Leaked French Documents Show Cote d’Ivoire Strategy at UN of France on Liberia, Mali & Even San Francisco
As Juppe Says Ban Demands Gbagbo Letter, UN No Comments…
UNITED NATIONS, April 6 — A day after French foreign minister Alain Juppe said that UN Secretary General Ban Ki-moon agrees that Laurent Gbagbo must sign a letter ceding power to Alassane Ouattara, Inner City Press asked Ban’s spokesman Martin Nesirky if that is, in fact, Ban’s position.
“I don’t speak for the French Foreign Minister,” Nesirky said.
“But you do speak for the Secretary General,” Inner City Press asked. Is it Ban’s position or not?
Nesirky would not answer, saying he would not characterize the Secretary General’s communications with Juppe. Thus does the UN thumbs its nose at transparency and lose credibility, by being used as Juppe used Ban, and France used UNOCI.
Inner City Press was told by a Security Council member’s Deputy Permanent Representative that UN peacekeepers have not gotten to the residences in Abidjan of the representative of the Vatican as well as the Japanese Ambassador.
Ban & Juppe, joint demand of letter as condition not shown
It was unclear, he said, which side was blocking access — noting that it is Vatican charity Caritas which reported 1000 dead in Duekoue, which many largely blame on supporters of Ouattara.
Nesirky would not answer about which side is blocking access, although he repeatedly blamed the UN’s failure to even protect journalists in a hotel on “heavy weapons.”
Inner City Press asked him if Ouattara’s forces have heavy weapons too. Nesirky would not answer. He repeatedly insisted that the UN is impartial. Watch this site.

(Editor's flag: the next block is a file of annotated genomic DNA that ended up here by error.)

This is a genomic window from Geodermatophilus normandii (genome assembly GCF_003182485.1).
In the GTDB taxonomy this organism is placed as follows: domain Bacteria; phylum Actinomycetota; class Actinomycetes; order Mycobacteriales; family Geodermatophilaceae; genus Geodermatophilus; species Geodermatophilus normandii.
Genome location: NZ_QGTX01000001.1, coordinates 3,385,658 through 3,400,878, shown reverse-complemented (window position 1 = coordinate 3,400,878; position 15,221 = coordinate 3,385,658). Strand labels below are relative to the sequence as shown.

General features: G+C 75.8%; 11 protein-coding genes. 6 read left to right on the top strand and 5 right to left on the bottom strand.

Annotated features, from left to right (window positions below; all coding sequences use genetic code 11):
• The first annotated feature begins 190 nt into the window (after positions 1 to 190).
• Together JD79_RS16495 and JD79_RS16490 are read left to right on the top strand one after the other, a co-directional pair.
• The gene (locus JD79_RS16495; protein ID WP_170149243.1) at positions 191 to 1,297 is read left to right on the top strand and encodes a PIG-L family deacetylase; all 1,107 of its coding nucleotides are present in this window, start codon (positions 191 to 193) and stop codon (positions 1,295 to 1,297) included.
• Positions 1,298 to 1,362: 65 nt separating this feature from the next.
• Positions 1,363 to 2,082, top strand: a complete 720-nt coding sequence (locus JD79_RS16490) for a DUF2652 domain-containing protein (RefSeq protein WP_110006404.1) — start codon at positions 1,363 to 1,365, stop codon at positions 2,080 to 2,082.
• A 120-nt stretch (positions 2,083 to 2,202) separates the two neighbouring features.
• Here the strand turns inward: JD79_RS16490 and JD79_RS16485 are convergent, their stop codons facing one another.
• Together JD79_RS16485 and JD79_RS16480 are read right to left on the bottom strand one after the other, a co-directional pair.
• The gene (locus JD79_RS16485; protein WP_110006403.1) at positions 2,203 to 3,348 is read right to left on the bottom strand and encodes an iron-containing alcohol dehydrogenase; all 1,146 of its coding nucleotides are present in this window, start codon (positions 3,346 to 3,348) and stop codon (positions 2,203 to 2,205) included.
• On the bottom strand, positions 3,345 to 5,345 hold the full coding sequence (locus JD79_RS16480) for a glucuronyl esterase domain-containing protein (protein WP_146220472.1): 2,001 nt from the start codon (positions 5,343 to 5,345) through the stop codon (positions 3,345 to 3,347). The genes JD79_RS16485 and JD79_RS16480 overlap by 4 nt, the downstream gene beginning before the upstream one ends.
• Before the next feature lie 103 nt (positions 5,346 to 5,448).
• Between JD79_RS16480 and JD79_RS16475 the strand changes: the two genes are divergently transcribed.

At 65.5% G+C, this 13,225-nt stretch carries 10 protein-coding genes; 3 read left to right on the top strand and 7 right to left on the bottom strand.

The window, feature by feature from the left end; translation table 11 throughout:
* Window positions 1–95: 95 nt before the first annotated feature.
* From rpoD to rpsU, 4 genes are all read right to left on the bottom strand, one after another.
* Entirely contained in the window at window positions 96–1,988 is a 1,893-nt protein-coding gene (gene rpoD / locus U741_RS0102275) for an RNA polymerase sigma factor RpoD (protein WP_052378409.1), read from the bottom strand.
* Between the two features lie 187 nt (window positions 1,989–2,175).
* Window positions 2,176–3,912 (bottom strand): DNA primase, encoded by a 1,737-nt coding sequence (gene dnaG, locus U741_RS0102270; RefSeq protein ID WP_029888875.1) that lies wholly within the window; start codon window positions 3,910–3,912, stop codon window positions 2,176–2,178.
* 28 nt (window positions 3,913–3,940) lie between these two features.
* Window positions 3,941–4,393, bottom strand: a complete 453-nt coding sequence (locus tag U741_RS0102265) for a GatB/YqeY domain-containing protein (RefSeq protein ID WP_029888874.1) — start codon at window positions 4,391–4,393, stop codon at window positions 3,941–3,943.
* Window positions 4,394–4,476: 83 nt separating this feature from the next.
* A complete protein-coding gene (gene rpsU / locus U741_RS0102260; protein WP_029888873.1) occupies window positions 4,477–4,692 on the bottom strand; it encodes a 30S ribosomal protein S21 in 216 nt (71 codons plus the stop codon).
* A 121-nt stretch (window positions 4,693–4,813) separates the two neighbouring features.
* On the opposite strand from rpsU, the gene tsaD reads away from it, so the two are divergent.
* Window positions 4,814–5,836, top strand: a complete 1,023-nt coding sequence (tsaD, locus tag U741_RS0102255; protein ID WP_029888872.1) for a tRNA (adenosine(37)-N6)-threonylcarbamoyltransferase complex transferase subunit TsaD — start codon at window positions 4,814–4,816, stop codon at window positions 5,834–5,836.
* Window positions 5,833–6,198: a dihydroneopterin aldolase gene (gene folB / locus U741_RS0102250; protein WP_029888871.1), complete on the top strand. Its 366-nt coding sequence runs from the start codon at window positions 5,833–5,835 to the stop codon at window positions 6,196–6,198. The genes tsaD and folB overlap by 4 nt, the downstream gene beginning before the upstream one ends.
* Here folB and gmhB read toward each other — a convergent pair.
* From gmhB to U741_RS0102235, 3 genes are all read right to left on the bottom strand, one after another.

At UN on Cote d’Ivoire, Buzz of Martyrdom, Arms Embargo Violations, Duekoue Fog
UNITED NATIONS, April 7 — The talk at the UN about Cote d’Ivoire on Thursday was confused, ranging from predictions of Laurent Gbagbo’s impending martyrdom to a few belated hopes, of continued support from Angola and even a Permanent Five member of the Security Council, dissatisfaction by South Africa which was said to be sending 100 special forces troops.
At a Russian Mission to the UN space event Thursday afternoon, Inner City Press spoke with a dozen Ambassadors about Cote d’Ivoire. Some were most concerned with their own diplomats still trapped in Abidjan. Others spoke of reports of arms shipments to Gbagbo to airports outside of Abidjan.
At the day’s noon briefing, Inner City Press asked Secretary General Ban Ki-moon’s spokesman Martin Nesirky for the UN’s response to the Canard Enchaine article reporting that France armed Ouattara’s forces, who were allowed to sell gold and buy weapons in violation of the embargo.